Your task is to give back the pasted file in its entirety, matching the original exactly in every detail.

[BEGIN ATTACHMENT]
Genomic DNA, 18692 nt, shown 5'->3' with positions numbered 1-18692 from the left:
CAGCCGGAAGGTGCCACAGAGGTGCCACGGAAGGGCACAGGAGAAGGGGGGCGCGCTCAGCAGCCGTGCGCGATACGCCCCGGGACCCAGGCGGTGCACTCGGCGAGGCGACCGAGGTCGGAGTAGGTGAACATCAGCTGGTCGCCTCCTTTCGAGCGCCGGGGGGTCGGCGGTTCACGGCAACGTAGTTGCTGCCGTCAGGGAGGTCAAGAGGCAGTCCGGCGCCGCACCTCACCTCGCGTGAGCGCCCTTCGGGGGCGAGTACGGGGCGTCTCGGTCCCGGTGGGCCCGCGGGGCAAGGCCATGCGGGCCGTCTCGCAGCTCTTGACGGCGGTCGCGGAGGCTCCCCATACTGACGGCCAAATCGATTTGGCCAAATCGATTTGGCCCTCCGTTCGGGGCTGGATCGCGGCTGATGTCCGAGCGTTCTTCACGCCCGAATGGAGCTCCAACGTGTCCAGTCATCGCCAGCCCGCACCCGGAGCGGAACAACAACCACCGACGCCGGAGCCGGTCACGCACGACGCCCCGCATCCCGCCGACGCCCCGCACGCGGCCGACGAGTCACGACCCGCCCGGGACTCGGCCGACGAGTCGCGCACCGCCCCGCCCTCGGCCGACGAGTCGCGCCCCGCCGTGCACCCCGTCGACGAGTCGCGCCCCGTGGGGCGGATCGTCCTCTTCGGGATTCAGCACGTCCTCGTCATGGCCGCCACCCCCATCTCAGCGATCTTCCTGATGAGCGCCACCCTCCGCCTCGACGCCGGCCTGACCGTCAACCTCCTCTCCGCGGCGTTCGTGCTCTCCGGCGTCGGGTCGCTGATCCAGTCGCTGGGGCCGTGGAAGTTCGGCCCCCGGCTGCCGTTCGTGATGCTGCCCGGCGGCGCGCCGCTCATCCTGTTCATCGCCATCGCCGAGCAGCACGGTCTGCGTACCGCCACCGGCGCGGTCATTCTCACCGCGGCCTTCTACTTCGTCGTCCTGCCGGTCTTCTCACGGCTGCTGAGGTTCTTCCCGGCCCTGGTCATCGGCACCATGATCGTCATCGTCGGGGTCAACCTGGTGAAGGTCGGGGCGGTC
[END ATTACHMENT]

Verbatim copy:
Genomic DNA, 18692 nt, shown 5'->3' with positions numbered 1-18692 from the left:
CAGCCGGAAGGTGCCACAGAGGTGCCACGGAAGGGCACAGGAGAAGGGGGGCGCGCTCAGCAGCCGTGCGCGATACGCCCCGGGACCCAGGCGGTGCACTCGGCGAGGCGACCGAGGTCGGAGTAGGTGAACATCAGCTGGTCGCCTCCTTTCGAGCGCCGGGGGGTCGGCGGTTCACGGCAACGTAGTTGCTGCCGTCAGGGAGGTCAAGAGGCAGTCCGGCGCCGCACCTCACCTCGCGTGAGCGCCCTTCGGGGGCGAGTACGGGGCGTCTCGGTCCCGGTGGGCCCGCGGGGCAAGGCCATGCGGGCCGTCTCGCAGCTCTTGACGGCGGTCGCGGAGGCTCCCCATACTGACGGCCAAATCGATTTGGCCAAATCGATTTGGCCCTCCGTTCGGGGCTGGATCGCGGCTGATGTCCGAGCGTTCTTCACGCCCGAATGGAGCTCCAACGTGTCCAGTCATCGCCAGCCCGCACCCGGAGCGGAACAACAACCACCGACGCCGGAGCCGGTCACGCACGACGCCCCGCATCCCGCCGACGCCCCGCACGCGGCCGACGAGTCACGACCCGCCCGGGACTCGGCCGACGAGTCGCGCACCGCCCCGCCCTCGGCCGACGAGTCGCGCCCCGCCGTGCACCCCGTCGACGAGTCGCGCCCCGTGGGGCGGATCGTCCTCTTCGGGATTCAGCACGTCCTCGTCATGGCCGCCACCCCCATCTCAGCGATCTTCCTGATGAGCGCCACCCTCCGCCTCGACGCCGGCCTGACCGTCAACCTCCTCTCCGCGGCGTTCGTGCTCTCCGGCGTCGGGTCGCTGATCCAGTCGCTGGGGCCGTGGAAGTTCGGCCCCCGGCTGCCGTTCGTGATGCTGCCCGGCGGCGCGCCGCTCATCCTGTTCATCGCCATCGCCGAGCAGCACGGTCTGCGTACCGCCACCGGCGCGGTCATTCTCACCGCGGCCTTCTACTTCGTCGTCCTGCCGGTCTTCTCACGGCTGCTGAGGTTCTTCCCGGCCCTGGTCATCGGCACCATGATCGTCATCGTCGGGGTCAACCTGGTGAAGGTCGGGGCGGTC